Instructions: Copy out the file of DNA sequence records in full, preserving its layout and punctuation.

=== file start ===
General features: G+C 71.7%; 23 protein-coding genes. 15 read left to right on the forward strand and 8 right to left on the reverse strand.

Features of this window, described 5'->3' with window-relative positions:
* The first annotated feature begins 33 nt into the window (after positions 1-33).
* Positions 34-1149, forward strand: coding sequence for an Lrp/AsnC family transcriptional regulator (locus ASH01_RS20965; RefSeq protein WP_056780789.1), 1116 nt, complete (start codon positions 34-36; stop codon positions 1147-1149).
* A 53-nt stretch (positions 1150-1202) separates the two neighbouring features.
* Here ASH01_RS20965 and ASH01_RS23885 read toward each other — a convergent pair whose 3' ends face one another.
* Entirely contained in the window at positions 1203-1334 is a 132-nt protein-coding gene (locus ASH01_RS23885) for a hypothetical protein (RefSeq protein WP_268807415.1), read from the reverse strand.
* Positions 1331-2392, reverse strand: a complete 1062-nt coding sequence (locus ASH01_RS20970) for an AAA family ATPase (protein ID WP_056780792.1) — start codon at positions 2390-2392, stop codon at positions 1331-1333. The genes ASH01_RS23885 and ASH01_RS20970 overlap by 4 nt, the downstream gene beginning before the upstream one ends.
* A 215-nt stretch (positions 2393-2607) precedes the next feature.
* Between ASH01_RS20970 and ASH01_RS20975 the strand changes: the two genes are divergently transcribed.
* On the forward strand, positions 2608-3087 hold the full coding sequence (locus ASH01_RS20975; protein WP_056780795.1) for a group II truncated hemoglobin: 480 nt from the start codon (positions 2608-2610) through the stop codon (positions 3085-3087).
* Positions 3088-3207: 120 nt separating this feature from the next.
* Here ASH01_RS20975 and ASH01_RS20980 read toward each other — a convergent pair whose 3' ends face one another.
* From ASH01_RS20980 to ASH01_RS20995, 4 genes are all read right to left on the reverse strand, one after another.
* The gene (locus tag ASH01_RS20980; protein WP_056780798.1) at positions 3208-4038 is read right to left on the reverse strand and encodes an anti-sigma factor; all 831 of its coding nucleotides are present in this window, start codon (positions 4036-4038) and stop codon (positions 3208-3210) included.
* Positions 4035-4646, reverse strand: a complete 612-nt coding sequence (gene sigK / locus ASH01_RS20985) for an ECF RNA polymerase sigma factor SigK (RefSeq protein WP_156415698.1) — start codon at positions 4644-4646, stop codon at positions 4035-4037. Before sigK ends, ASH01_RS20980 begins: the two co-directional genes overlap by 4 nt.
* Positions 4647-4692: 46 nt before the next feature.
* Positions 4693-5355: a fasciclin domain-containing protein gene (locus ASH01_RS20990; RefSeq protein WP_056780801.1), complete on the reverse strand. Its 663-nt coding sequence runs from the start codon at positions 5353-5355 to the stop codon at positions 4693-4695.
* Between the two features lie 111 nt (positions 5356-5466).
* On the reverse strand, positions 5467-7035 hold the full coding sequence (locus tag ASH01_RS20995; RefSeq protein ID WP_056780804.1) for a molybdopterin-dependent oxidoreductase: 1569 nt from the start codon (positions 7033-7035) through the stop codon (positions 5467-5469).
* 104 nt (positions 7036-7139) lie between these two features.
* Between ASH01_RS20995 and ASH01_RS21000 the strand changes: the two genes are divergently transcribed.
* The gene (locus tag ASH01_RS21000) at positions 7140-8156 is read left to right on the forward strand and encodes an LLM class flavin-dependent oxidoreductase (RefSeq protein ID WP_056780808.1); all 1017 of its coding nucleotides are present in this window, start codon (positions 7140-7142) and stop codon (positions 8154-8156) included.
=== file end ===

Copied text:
General features: G+C 71.7%; 23 protein-coding genes. 15 read left to right on the forward strand and 8 right to left on the reverse strand.

Features of this window, described 5'->3' with window-relative positions:
* The first annotated feature begins 33 nt into the window (after positions 1-33).
* Positions 34-1149, forward strand: coding sequence for an Lrp/AsnC family transcriptional regulator (locus ASH01_RS20965; RefSeq protein WP_056780789.1), 1116 nt, complete (start codon positions 34-36; stop codon positions 1147-1149).
* A 53-nt stretch (positions 1150-1202) separates the two neighbouring features.
* Here ASH01_RS20965 and ASH01_RS23885 read toward each other — a convergent pair whose 3' ends face one another.
* Entirely contained in the window at positions 1203-1334 is a 132-nt protein-coding gene (locus ASH01_RS23885) for a hypothetical protein (RefSeq protein WP_268807415.1), read from the reverse strand.
* Positions 1331-2392, reverse strand: a complete 1062-nt coding sequence (locus ASH01_RS20970) for an AAA family ATPase (protein ID WP_056780792.1) — start codon at positions 2390-2392, stop codon at positions 1331-1333. The genes ASH01_RS23885 and ASH01_RS20970 overlap by 4 nt, the downstream gene beginning before the upstream one ends.
* A 215-nt stretch (positions 2393-2607) precedes the next feature.
* Between ASH01_RS20970 and ASH01_RS20975 the strand changes: the two genes are divergently transcribed.
* On the forward strand, positions 2608-3087 hold the full coding sequence (locus ASH01_RS20975; protein WP_056780795.1) for a group II truncated hemoglobin: 480 nt from the start codon (positions 2608-2610) through the stop codon (positions 3085-3087).
* Positions 3088-3207: 120 nt separating this feature from the next.
* Here ASH01_RS20975 and ASH01_RS20980 read toward each other — a convergent pair whose 3' ends face one another.
* From ASH01_RS20980 to ASH01_RS20995, 4 genes are all read right to left on the reverse strand, one after another.
* The gene (locus tag ASH01_RS20980; protein WP_056780798.1) at positions 3208-4038 is read right to left on the reverse strand and encodes an anti-sigma factor; all 831 of its coding nucleotides are present in this window, start codon (positions 4036-4038) and stop codon (positions 3208-3210) included.
* Positions 4035-4646, reverse strand: a complete 612-nt coding sequence (gene sigK / locus ASH01_RS20985) for an ECF RNA polymerase sigma factor SigK (RefSeq protein WP_156415698.1) — start codon at positions 4644-4646, stop codon at positions 4035-4037. Before sigK ends, ASH01_RS20980 begins: the two co-directional genes overlap by 4 nt.
* Positions 4647-4692: 46 nt before the next feature.
* Positions 4693-5355: a fasciclin domain-containing protein gene (locus ASH01_RS20990; RefSeq protein WP_056780801.1), complete on the reverse strand. Its 663-nt coding sequence runs from the start codon at positions 5353-5355 to the stop codon at positions 4693-4695.
* Between the two features lie 111 nt (positions 5356-5466).
* On the reverse strand, positions 5467-7035 hold the full coding sequence (locus tag ASH01_RS20995; RefSeq protein ID WP_056780804.1) for a molybdopterin-dependent oxidoreductase: 1569 nt from the start codon (positions 7033-7035) through the stop codon (positions 5467-5469).
* 104 nt (positions 7036-7139) lie between these two features.
* Between ASH01_RS20995 and ASH01_RS21000 the strand changes: the two genes are divergently transcribed.
* The gene (locus tag ASH01_RS21000) at positions 7140-8156 is read left to right on the forward strand and encodes an LLM class flavin-dependent oxidoreductase (RefSeq protein ID WP_056780808.1); all 1017 of its coding nucleotides are present in this window, start codon (positions 7140-7142) and stop codon (positions 8154-8156) included.